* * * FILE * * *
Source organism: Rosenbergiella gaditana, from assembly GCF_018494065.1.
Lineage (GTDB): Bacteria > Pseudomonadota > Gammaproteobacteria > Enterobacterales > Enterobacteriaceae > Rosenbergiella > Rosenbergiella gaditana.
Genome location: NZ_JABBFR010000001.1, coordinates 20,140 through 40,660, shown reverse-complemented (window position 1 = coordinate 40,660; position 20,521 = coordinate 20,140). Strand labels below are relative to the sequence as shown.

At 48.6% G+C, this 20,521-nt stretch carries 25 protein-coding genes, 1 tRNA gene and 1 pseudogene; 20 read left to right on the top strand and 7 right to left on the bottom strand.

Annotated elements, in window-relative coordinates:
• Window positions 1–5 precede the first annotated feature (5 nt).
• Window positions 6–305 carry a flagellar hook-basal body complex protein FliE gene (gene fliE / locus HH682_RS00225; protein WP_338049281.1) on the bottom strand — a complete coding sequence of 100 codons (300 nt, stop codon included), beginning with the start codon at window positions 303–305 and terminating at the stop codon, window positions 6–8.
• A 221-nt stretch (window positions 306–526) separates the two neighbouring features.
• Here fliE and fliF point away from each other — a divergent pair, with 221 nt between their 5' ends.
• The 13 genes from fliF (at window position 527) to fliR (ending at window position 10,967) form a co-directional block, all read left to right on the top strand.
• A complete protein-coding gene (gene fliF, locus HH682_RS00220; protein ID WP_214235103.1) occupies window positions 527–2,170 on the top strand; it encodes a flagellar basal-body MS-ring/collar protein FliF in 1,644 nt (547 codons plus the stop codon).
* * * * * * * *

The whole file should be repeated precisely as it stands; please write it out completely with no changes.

Source organism: Rosenbergiella gaditana, from assembly GCF_018494065.1.
Lineage (GTDB): Bacteria > Pseudomonadota > Gammaproteobacteria > Enterobacterales > Enterobacteriaceae > Rosenbergiella > Rosenbergiella gaditana.
Genome location: NZ_JABBFR010000001.1, coordinates 20,140 through 40,660, shown reverse-complemented (window position 1 = coordinate 40,660; position 20,521 = coordinate 20,140). Strand labels below are relative to the sequence as shown.

At 48.6% G+C, this 20,521-nt stretch carries 25 protein-coding genes, 1 tRNA gene and 1 pseudogene; 20 read left to right on the top strand and 7 right to left on the bottom strand.

Annotated elements, in window-relative coordinates:
• Window positions 1–5 precede the first annotated feature (5 nt).
• Window positions 6–305 carry a flagellar hook-basal body complex protein FliE gene (gene fliE / locus HH682_RS00225; protein WP_338049281.1) on the bottom strand — a complete coding sequence of 100 codons (300 nt, stop codon included), beginning with the start codon at window positions 303–305 and terminating at the stop codon, window positions 6–8.
• A 221-nt stretch (window positions 306–526) separates the two neighbouring features.
• Here fliE and fliF point away from each other — a divergent pair, with 221 nt between their 5' ends.
• The 13 genes from fliF (at window position 527) to fliR (ending at window position 10,967) form a co-directional block, all read left to right on the top strand.
• A complete protein-coding gene (gene fliF, locus HH682_RS00220; protein ID WP_214235103.1) occupies window positions 527–2,170 on the top strand; it encodes a flagellar basal-body MS-ring/collar protein FliF in 1,644 nt (547 codons plus the stop codon).